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Ferry apologizes for insensitive Deng comment

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Atlanta Hawks general manager Danny Ferry issued an apology for reading culturally insensitive remarks about Luol Deng in a June conference call.

Ferry, who said he was reading from the player’s background report, said this of Deng, a fellow Duke alumnus and native of Sudan: “he has a little African in him, not in a bad way, but he’s a guy who would have a nice store out front, but sell you counterfeit stuff out of the back.”

Tuesday, Ferry released the apology after first trying to reach Deng.

“In regards to the insensitive remarks that were used during our due diligence process, I was repeating comments that were gathered from numerous sources during background conversations and scouting about different players,” Ferry said. “I repeated those comments during a telephone conversation reviewing the draft and free agency process. Those words do not reflect my views, or words that I would use to describe an individual and I certainly regret it. I apologize to those I offended and to Luol, who I reached out to Monday morning.”

That was part of a chain of events that led to Hawks majority owner Bruce Levenson putting his controlling interest in the team up for sale.

Levenson announced Sunday that he would sell his share in the team because of the “inappropriate and offensive” internal email sent in 2012 regarding the lack of white fans at Philips Arena.

The nature of the Ferry’s discipline was not disclosed by the team. While Levenson appears on the way out, Ferry will remain the team’s general manager.

Deng ended up signing a two-year, $20 million contract with the Miami Heat in July.

A member of the Atlanta-based ownership raised a concern over the comment. That prompted an internal investigation conducted by council. The law firm of Alston and Bird spoke to 19 people and reviewed more than 24,000 documents, Hawks CEO Steve Koonin told the Atlanta Journal-Constitution Sunday night.

The investigation discovered an email written by Levenson, directed to Ferry and fellow Washington D.C. based co-owners Ed Peskowitz and Todd Foreman, that contained inflammatory remarks.

According to Koonin, in the meeting to discuss free agency, a player was being discussed and Ferry cited a background report that included an “offensive and racist” remark.

“Instead of editing it, he (Ferry) said the comment,” Koonin told the Journal-Constitution.

The meeting took place less than two months after NBA commissioner Adam Silver banned Donald Sterling, the Los Angeles Clippers’ former owner, for life and started proceedings to force him to sell the team when racist comments he made became public. After a short court battle involving Sterling, his estranged wife Shelly and the league, the team was sold to former Microsoft executive Steve Ballmer for $2 billion.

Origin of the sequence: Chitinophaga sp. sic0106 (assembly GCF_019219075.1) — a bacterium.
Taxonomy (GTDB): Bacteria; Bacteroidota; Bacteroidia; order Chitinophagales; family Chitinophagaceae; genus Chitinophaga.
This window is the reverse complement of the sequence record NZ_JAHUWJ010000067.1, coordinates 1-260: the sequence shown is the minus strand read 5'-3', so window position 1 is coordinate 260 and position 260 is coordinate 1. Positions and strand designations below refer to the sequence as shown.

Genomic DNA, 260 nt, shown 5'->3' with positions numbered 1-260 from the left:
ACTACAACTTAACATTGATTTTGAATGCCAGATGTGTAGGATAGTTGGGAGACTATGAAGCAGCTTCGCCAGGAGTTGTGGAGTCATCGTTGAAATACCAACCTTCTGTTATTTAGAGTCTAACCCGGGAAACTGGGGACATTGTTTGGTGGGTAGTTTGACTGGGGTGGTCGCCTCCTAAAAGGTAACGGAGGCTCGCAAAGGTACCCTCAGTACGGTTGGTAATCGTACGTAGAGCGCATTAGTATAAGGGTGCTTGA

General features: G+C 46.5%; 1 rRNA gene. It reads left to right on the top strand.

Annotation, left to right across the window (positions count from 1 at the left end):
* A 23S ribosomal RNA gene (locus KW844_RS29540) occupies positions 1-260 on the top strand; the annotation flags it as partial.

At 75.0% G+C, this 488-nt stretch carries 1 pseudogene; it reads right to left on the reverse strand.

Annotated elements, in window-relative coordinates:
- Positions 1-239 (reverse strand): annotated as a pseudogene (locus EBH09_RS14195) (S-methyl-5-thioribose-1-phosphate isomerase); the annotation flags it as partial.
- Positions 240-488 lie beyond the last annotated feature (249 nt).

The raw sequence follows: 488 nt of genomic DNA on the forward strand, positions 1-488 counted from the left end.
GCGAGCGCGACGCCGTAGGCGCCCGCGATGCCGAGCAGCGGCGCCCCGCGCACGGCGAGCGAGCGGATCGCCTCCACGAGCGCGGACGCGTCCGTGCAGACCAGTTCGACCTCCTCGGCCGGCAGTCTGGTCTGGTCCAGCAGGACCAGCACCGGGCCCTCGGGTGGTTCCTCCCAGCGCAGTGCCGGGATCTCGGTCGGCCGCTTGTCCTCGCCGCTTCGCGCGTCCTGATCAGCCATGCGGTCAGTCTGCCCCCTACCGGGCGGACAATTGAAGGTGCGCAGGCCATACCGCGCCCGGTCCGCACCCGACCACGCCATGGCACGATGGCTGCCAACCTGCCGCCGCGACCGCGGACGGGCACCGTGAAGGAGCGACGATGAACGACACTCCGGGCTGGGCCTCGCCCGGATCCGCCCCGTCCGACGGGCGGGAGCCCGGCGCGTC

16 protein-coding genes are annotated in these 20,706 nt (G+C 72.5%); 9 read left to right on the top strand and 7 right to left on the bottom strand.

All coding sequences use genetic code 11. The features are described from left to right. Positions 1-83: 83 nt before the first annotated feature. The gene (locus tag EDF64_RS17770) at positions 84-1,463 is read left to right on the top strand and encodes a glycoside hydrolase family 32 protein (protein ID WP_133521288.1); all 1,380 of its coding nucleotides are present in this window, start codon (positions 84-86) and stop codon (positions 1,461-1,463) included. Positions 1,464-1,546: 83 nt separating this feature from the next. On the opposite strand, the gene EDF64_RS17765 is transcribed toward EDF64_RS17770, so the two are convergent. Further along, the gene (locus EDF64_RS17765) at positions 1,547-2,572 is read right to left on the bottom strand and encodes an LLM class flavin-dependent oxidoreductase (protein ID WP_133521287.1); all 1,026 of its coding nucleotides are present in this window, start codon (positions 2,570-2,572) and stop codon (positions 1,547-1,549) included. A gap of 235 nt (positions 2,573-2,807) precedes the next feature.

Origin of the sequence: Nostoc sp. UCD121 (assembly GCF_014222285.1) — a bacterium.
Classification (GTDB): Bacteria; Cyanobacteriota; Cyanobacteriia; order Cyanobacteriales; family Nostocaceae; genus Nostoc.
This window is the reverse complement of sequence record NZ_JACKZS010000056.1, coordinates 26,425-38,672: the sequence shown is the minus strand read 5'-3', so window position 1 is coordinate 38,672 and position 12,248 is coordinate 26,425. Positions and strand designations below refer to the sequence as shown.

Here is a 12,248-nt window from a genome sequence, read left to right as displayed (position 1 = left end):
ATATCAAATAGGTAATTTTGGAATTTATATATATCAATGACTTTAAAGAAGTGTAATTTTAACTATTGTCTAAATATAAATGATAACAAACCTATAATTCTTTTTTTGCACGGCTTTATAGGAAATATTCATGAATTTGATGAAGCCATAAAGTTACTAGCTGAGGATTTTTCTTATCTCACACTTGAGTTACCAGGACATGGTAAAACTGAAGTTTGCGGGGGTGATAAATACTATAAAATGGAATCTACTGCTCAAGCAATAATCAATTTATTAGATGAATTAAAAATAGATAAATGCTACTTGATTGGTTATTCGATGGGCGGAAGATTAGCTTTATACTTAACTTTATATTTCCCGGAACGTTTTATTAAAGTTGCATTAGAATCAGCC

Levenson had been one of the most outspoken owners against Sterling’s actions.

After Levenson’s email was found, the Hawks informed the NBA, which launched its own investigation.

Although no punishment decision had been reached, Levenson chose to sell the team on his own, several sources told ESPN.

In the email, Levenson said he concluded that “southern whites” were uncomfortable at games.

“My theory is that the black crowd scared away the whites and there are simply not enough affluent black fans to build a significant season ticket base,” Levenson wrote.

“Please don’t get me wrong. There was nothing threatening going on in the arena back then. I never felt uncomfortable, but I think southern whites simply were not comfortable being in an arena or at a bar where they were in the minority.”

Levenson wrote that the crowds at Hawks games are 70 percent black, too many of the team’s cheerleaders are black and too much hip-hop music is played.

“Then I start looking around at other arenas. It is completely different,” Levenson wrote.

Levenson also wrote that “I have even (complained) that the kiss cam is too black.”

The Hawks have made the playoffs in each of the past seven seasons, the longest current streak in the Eastern Conference and second-longest in the NBA behind the San Antonio Spurs’ 17.

The Hawks finished 28th in attendance last season.

The Hawks’ ownership group has a cluster of owners based in Atlanta and a cluster based in Washington, D.C., that includes Levenson. The group, which operates as Atlanta Spirit LLC, has been divided frequently since it bought the team in 2005.

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Alan is an experienced writer of online betting and casino guides. He is one of the main editors of Basketballinsiders.

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